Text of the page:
The video game Counter-Strike: Global Offensive, in which players combine terrorists and rebels and shoot each other, is a favorite among professional esports. A tournament in early April at the Nationwide Arena in Columbus, Ohio, home of the NHL Blue Jackets, sold out and generated 71 million online views over four days. In May, TBS and WME/IMG will launch their own CS:GO league, as the game is called, streaming online games and television on Friday nights.
The game’s recent success makes it easy to forget that CS:GO wasn’t an instant hit for game maker Valve. It was the latest in the aging Counter-Strike series and came out at a time when there was no shortage of other shooters to choose from. That all changed when Valve introduced something new: decorative virtual weapons called “skins” that can be purchased in-game and sold for real money.
In-game purchases aren’t new, but cash trading is Valve’s change. In two years, the number of CS:GO players has grown 1,500 percent. Today, at any given time, 380,000 people worldwide are playing the game.
When introducing the skins, Valve said in the Snipeguns article that the online gun bazaar will allow Counter-Strike players to “experience all the excitement of the black market arms trade without going through any of them living in the dark arsenal.” around stabbed. It was meant to be a hoax. But the references to the black market are very clear.
Reasonable people can debate whether competitive video games are a sport, but they have at least one thing in common with soccer, basketball, and soccer: people like to bet on the outcome. For CS:GO, the introduction of skins has caused the gambling market to thrive. People buy skins to earn money and then use those skins to make online bets on professional CS:GO games. Since there is a liquid market for turning guns or knives into money, betting on skins is essentially the same as betting for real money.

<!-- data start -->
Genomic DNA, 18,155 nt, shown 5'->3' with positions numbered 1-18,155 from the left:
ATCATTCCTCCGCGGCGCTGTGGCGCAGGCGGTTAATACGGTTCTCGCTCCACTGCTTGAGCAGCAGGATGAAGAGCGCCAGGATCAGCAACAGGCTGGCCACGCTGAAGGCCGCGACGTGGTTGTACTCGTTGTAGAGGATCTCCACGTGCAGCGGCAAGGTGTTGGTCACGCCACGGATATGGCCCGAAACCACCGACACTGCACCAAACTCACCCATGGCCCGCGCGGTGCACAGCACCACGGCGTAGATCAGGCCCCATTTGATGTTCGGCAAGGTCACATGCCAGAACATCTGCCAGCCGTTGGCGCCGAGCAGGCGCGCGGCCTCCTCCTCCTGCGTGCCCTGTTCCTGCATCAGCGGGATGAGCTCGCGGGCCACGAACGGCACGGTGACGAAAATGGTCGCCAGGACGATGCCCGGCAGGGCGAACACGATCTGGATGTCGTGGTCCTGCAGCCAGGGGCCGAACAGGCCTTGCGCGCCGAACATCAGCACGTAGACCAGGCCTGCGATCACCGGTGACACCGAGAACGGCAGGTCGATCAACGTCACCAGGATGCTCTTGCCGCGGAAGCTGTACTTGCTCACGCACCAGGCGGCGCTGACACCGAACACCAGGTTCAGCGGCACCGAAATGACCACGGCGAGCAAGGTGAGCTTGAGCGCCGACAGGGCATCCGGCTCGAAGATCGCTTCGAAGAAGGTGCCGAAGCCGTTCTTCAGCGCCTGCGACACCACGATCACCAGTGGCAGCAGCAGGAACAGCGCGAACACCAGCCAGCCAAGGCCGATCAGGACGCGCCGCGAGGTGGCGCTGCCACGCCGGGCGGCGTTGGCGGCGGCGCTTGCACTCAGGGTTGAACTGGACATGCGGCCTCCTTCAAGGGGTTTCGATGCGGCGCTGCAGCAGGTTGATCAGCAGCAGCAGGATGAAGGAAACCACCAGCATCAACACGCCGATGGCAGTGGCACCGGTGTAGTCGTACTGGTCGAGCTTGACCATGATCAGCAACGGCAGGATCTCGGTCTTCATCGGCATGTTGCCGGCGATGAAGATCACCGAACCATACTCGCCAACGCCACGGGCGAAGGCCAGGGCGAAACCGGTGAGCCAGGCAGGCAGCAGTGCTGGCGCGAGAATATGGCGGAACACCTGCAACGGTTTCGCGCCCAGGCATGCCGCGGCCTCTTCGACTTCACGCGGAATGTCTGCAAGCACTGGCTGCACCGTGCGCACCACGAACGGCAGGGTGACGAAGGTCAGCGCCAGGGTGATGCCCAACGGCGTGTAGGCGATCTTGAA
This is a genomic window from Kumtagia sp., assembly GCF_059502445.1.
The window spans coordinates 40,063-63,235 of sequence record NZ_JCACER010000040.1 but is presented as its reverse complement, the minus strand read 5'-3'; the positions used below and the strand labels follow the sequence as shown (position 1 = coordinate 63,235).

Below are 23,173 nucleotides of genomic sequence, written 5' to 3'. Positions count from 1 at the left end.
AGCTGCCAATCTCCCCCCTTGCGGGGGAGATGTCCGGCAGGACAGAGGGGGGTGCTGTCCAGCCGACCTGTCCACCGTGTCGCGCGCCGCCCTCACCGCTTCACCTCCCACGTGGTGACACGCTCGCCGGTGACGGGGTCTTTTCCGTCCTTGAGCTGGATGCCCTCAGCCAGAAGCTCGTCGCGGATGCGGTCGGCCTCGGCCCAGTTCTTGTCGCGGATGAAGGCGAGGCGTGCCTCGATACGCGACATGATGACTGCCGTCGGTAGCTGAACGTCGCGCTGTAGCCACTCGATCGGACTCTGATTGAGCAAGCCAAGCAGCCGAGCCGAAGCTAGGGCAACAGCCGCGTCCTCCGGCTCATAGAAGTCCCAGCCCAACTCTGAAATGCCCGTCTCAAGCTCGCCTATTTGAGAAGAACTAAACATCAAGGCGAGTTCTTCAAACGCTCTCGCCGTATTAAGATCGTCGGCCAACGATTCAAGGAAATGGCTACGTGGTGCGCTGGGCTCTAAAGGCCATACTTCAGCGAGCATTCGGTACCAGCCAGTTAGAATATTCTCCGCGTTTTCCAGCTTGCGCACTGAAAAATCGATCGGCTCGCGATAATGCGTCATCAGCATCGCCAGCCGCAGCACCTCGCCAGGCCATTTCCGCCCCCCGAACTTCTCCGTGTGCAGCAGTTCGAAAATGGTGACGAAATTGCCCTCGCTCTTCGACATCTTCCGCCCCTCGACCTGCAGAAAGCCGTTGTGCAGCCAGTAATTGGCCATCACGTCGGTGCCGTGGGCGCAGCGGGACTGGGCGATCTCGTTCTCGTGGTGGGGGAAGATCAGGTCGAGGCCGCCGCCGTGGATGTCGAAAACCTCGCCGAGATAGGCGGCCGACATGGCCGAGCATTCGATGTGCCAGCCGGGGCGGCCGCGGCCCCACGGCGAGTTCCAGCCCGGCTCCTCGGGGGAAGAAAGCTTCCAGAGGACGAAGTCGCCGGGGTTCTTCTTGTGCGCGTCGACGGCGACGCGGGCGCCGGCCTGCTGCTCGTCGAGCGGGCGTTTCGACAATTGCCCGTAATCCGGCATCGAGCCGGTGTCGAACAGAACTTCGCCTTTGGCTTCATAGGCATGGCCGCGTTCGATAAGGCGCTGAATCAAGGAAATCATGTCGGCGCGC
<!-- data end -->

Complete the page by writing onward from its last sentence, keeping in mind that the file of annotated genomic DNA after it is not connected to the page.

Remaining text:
The popularity of CS:GO skyrocketed along with the gambling skin market. According to research firm SuperData, Valve has sold 21 million copies of the game since its debut nearly four years ago, bringing in a total of $567 million in revenue from the title. A number of sites now allow players to trade skins, sell them, or use bets.
This type of bet is far from mainstream, but a lot of people get it. According to research firm Eilers & Krejcik Gaming, in 2015 more than 3 million people bet $2.3 billion worth of skins on esports game results. This also contributes to Valve’s profits. The gambling site runs software created by Valve, and when the CS:GO skin is sold, the game developer gets 15 percent of the money.
“Counter-Strike isn’t about gaming anymore,” said Moritz Maurer, head of eSports integrity at gaming organization SportIM. “It’s all about betting and winning.”
Unregulated sports gambling is illegal almost everywhere in the world, and some lawyers say it is legal. The highest level of competition in professional gambling has seen match-fixing by people who want to win at gambling. Valve has seen scammers on occasion, but has not been discouraged from betting on its games, nor has it made any efforts to discourage people from using its product as currency. The company did not respond to repeated requests for comment on this story.
Counter-Strike gambling appeals to the game’s biggest fans: teenagers. Sven, a 16 year old Dutchman, is typical. He and his friends play CS:GO and watch the pros online. Sven said he first tried betting on skins after a friend told him that people were making tens of thousands of dollars from them, and his interest in CS:GO changed. “Since I bet, I play less,” he said. “You are so excited and hope your team wins. With every kill they make, every round they win, it makes you happier.”
Sven bets on an independent site called CSGO Lounge, which is the biggest destination for Counter-Strike skin bettors. Offers little information about the owner, how to comply with local gambling laws, or if any consumer protection measures are in place. Sven was not impressed. After all, CSGO Lounge has one of the biggest names in video gaming around the corner. “I have complete faith in this site because everyone in the community uses it,” he said. “It’s even recognized and endorsed by Valve.”